Wicklow golfer offered scholarship to the US
IT IS often said that when God closes a door, he opens a window, and David Lally can be considered an example of such an adage,
While playing for Wicklow Rovers when he was 13, Lally went in for a 50-50 and hurt himself with an injury that ended up being diagnosed as a torn pelvis.
He wouldn’t have known it, but this injury instigated what would go on to be a prodigious interest in golf, mainly spawning from the interest of his dad, Ciaran.
“My dad is an avid golfer and, unfortunately, quite a good golfer, so he kind of brought me out and after a while I got hooked on it and never looked back,” he said.
“I think it was a different experience because I had played pretty much every team sport. I played GAA, rugby, tennis, everything, and there is kind of a big difference going from having mates around you to being on your own on a range for hours and hours.”
While he had been a member of Blainroe Golf Club since he was 13, David admitted that it took him a while to really take to golf, such is how different a sport it was, compared to those he had been used to playing.
After a while, he started to get a sense that he had the knack for the course, and he grew more and more attached to it and his competitive instincts kicked into gear.
“My dad probably is more confident about that than I am. I didn’t like it initially. He used to have to bribe me to go to the driving range but as soon as I saw myself become somewhat okay at it, I got hooked to getting better.
“I always wanted to be better than my dad so that is the main reason I started really giving it a go.
“I had a good group of mates who are out in Blainroe, as well, and I am a very competitive person, so I suppose I always wanted to be better than them and then, after a while, I kind of moved onto other stuff and playing in tournaments abroad and this kind of came out of nowhere.”
His dad was an early teacher of his, while he got lessons from Karl Holmes in Greystones, who is a coach of Paul Dunne, while the likes of Donna Connolly, Olga Stones, Noelle Ryan, DJ Kenna, and Barry Davis in Blainroe have also been credited for his progress.
He won his very first adult competition, while last August, he got to the matchplay stage of the British Boys Championship.
This latter achievement brought him to the attention of college recruiters and, after the Blainroe club pro, Barry Davis, got him into touch with an alumnus of Seton Hall University, and after said alumnus got David into contact with the school’s golf team’s head coach, Clay White, he was offered a scholarship to play golf in the New Jersey college.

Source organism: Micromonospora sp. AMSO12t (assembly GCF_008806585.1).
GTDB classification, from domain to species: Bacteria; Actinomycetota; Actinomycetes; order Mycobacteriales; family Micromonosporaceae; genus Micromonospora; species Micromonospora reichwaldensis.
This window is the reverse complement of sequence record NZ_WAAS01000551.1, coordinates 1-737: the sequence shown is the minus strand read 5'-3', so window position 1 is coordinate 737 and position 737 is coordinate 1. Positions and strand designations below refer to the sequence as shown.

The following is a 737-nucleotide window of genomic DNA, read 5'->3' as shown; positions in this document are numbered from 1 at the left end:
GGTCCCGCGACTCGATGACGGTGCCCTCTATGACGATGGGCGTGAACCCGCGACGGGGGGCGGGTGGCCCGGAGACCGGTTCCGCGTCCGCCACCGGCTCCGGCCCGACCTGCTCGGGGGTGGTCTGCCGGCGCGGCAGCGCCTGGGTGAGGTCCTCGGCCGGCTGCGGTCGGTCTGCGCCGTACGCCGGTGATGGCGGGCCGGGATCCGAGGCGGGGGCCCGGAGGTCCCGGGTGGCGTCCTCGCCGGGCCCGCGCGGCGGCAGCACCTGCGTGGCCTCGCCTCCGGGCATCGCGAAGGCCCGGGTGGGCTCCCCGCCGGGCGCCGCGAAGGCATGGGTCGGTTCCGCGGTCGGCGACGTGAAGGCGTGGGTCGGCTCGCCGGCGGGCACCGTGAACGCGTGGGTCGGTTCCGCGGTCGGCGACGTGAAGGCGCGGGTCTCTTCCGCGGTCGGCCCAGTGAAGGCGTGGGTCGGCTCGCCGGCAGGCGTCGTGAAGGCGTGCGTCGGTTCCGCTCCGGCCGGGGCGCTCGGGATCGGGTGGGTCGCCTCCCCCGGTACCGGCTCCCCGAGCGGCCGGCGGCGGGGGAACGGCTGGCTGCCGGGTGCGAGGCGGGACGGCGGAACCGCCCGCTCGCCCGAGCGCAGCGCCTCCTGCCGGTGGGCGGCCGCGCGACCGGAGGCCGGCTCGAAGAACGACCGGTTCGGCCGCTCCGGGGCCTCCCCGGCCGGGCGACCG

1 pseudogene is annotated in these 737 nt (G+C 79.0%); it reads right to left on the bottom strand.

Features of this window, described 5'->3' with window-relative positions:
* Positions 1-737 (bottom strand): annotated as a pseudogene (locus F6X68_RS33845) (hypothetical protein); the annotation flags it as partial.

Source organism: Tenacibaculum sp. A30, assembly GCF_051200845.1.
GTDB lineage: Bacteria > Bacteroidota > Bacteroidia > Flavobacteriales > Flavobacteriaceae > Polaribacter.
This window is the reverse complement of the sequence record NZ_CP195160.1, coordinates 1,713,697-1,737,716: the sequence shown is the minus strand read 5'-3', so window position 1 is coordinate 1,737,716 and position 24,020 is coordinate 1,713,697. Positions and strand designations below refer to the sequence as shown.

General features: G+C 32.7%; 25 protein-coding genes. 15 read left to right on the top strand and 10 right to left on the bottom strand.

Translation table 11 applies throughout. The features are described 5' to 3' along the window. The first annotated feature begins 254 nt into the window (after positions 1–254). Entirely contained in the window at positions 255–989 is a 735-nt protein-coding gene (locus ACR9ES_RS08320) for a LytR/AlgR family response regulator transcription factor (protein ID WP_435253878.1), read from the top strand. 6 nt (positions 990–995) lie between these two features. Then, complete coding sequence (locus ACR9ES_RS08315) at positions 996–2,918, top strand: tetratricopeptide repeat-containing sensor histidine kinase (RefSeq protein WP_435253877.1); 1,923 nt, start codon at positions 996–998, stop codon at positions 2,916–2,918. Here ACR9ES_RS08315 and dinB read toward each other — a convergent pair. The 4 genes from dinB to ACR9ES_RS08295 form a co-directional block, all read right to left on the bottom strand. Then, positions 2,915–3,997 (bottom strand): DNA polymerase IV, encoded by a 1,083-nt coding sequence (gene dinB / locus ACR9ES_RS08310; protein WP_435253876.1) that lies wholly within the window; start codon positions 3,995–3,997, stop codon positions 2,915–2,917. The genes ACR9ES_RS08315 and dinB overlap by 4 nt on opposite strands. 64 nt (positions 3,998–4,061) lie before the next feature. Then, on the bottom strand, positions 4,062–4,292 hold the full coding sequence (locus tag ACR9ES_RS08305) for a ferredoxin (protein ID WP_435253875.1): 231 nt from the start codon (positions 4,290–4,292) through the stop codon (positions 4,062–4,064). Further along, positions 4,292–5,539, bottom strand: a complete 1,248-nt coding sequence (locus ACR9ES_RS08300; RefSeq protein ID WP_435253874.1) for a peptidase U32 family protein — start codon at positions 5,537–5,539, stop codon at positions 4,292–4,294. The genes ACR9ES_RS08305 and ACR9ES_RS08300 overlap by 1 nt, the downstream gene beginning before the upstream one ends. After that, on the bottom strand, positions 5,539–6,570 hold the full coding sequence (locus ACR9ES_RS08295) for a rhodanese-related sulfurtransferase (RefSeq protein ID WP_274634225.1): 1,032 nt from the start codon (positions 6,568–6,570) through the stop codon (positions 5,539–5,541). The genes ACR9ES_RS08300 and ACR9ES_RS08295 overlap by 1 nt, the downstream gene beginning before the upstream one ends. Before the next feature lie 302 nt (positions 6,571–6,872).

“I am going to visit in it two-and-a-half weeks to have a look at it for the first time, but I am very much looking forward to it.
“It has got a competitive golf team that is actually playing quite well at the moment and looks to be going somewhere. I am interested in going down the business route and it has got a very well-regarded business school, so it was the perfect balance for me.
David expects to start school in the States next August. Until then, having recently turned 18, he has the Leaving Cert next summer; earlier on the day on which he spoke to this paper, he had done Maths grinds to that end.
While golf and other facets of his everyday life sometimes threatened to come into conflict, he credits his dad with helping to bring them into harmony.
“I suppose there is a bit of a balance to it, and it is hard, I suppose, to focus on Irish school when you know what is coming down the line, but as soon as I started taking golf seriously and putting in the hours, it had always been hard to balance everything. I think I have a good grasp on it now.
“I suppose that is down to my dad, as well. He is always giving me tips and making plans to stay on track and always having a routine every day, every week, every month to keep my head focused and working towards goals.”